• Second Assumption of positive eonomics: individuals have prefect knowledge, ie all info relevant to given exchange. Preferences maximize utility.
  27. Moral Principle of Minimal benevolence
    Other things being equal, it is a morally good thing if people are better off.
  28. Pareto Optimum
    allocation in which it is impossilbe to make anyone better off w/o making someone worse off.
  29. Pareto Improvement
    a change that makes some people better-off w/o making anyone worse-off
  30. Perefect Competition
    • There are no interdependencies among peoples utility functions (no i'm happy when u are)
    • There are markets for all goods and services(no externalities)
    • There are no barriers to entry and exit from any makret; and
    • There are so many traders in every market that no one trader can influence prices
  31. Perfectly competitive Equilibruim
    there is perfect competition and no excess demands on any market.
  32. First welfare Theorem
    The allocation resulting from any perfectly competitive equilibrium among self-interested agernts is Pareto optimal
  33. Secon Welfare theorem
    all pareto optima can be obtained as competitive quilibria from the "right" initial distribution of endowments.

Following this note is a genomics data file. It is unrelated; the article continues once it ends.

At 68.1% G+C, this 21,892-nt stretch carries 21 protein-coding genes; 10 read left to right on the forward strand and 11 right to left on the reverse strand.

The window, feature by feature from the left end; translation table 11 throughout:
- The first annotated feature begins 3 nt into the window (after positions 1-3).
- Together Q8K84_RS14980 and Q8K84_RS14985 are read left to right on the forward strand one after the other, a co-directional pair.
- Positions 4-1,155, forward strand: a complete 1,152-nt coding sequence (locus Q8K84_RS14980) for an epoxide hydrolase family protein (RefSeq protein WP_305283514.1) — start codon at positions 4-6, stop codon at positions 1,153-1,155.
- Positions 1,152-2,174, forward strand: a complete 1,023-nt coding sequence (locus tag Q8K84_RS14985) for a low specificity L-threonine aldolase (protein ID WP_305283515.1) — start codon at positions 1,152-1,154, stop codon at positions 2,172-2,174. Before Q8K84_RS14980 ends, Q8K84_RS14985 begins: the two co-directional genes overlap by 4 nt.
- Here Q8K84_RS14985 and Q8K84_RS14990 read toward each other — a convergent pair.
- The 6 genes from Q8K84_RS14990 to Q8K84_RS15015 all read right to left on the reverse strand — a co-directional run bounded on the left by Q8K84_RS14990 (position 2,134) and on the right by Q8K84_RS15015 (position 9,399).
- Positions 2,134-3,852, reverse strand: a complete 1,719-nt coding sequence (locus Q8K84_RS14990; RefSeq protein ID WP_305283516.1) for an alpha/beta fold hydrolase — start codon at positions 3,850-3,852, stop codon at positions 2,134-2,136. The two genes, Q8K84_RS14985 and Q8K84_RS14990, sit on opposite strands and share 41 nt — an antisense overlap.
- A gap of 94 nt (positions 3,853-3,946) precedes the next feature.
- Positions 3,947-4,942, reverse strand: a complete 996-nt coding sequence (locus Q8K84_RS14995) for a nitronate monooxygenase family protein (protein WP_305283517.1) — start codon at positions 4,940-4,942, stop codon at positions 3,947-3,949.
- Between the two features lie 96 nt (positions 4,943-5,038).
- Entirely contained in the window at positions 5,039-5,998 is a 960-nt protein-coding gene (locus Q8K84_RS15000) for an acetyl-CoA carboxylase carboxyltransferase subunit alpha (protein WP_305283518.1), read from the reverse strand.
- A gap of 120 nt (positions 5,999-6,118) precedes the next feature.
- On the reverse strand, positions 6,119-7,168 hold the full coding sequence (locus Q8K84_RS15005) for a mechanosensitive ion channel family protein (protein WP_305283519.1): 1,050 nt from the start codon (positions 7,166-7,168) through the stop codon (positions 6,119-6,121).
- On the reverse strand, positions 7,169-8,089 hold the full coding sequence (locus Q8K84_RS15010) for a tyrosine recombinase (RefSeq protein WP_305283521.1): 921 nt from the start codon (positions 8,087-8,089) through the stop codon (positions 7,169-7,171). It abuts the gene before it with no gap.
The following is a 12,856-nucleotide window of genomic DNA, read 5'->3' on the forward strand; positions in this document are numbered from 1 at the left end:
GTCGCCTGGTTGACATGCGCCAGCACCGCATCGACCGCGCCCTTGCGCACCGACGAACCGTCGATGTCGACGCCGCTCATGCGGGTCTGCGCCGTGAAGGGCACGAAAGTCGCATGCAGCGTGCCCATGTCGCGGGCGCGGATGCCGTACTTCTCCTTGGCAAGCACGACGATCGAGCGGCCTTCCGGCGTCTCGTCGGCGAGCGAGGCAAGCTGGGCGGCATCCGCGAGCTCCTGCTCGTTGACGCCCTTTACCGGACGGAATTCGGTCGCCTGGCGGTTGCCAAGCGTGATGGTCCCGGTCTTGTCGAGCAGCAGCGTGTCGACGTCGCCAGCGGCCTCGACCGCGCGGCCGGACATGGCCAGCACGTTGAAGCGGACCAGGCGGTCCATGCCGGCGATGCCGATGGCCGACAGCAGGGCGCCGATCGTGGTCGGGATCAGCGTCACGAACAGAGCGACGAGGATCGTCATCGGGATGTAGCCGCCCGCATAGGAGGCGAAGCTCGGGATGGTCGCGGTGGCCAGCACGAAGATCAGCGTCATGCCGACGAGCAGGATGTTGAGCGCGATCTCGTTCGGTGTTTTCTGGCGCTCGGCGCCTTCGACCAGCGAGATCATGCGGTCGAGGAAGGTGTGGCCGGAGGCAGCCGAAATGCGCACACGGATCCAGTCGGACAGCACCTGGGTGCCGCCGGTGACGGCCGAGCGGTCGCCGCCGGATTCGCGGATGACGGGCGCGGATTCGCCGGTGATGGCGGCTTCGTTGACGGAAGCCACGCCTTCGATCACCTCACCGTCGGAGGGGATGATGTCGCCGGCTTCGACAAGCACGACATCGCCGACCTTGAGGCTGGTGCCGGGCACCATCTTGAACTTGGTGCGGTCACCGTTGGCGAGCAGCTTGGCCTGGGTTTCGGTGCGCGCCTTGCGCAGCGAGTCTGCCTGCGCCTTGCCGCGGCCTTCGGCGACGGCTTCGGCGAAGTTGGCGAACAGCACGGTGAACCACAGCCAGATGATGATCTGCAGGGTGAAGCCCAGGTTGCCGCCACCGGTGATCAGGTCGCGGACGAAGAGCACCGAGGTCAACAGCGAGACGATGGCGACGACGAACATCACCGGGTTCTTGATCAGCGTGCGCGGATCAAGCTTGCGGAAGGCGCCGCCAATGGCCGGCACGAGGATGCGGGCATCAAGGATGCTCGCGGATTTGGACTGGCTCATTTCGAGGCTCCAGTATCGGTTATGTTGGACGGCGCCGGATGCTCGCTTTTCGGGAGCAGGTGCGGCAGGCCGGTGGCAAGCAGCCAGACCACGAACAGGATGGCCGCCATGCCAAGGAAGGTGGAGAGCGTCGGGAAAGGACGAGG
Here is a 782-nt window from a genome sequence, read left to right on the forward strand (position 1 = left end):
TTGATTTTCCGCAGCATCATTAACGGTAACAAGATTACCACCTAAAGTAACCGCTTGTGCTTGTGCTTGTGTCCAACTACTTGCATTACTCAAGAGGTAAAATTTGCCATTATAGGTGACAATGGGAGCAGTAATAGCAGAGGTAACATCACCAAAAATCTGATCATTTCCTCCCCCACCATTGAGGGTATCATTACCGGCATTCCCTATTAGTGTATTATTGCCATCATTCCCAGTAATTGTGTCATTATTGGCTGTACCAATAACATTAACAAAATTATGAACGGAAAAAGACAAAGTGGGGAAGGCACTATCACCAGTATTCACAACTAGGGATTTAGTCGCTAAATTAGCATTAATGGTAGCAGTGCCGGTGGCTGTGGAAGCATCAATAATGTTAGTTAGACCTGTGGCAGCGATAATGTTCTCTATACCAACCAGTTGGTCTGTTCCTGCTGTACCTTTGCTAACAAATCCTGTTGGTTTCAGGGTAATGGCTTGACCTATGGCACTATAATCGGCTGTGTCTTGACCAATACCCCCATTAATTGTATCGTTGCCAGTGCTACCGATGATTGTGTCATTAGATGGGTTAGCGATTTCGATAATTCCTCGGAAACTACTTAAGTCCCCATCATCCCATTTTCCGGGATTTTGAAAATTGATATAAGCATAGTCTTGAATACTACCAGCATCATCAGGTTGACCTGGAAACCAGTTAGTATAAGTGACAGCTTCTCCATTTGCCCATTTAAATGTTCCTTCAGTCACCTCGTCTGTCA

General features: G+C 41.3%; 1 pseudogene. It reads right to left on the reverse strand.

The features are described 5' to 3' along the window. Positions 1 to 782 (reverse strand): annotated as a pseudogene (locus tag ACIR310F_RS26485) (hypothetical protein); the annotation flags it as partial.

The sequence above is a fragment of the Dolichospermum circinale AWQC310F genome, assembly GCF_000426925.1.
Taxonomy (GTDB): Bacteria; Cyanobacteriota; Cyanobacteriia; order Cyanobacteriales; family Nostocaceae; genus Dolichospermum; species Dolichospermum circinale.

34. Doctorine of free trade
    • Trade results in a pareto improvement over a no-trade equilibrium.
    • Judgments of prudence, and morality
  35. Social Norms
    Prescreptive rules regarding behaviors that are shared among a group of people that are partly sustained by the approval and disapproval of others.
  36. Moral norms
    enable people to coordinate their actions more efficiently than would be possible w/o a shared morality.
  37. 2 Hallmarks of Moralization
    • The rules it involves are felt to be universl
    • People feel that those who commit immoral acts desreve to be punished.
    • Moral sense is an innate part of human nature.
  38. 5 Spheres moral concern
    Harm, fairnes, community, authority, and purity appear to have deep evolutionary roots.
Card Set
Phil 349
For philosophy 349 CSUN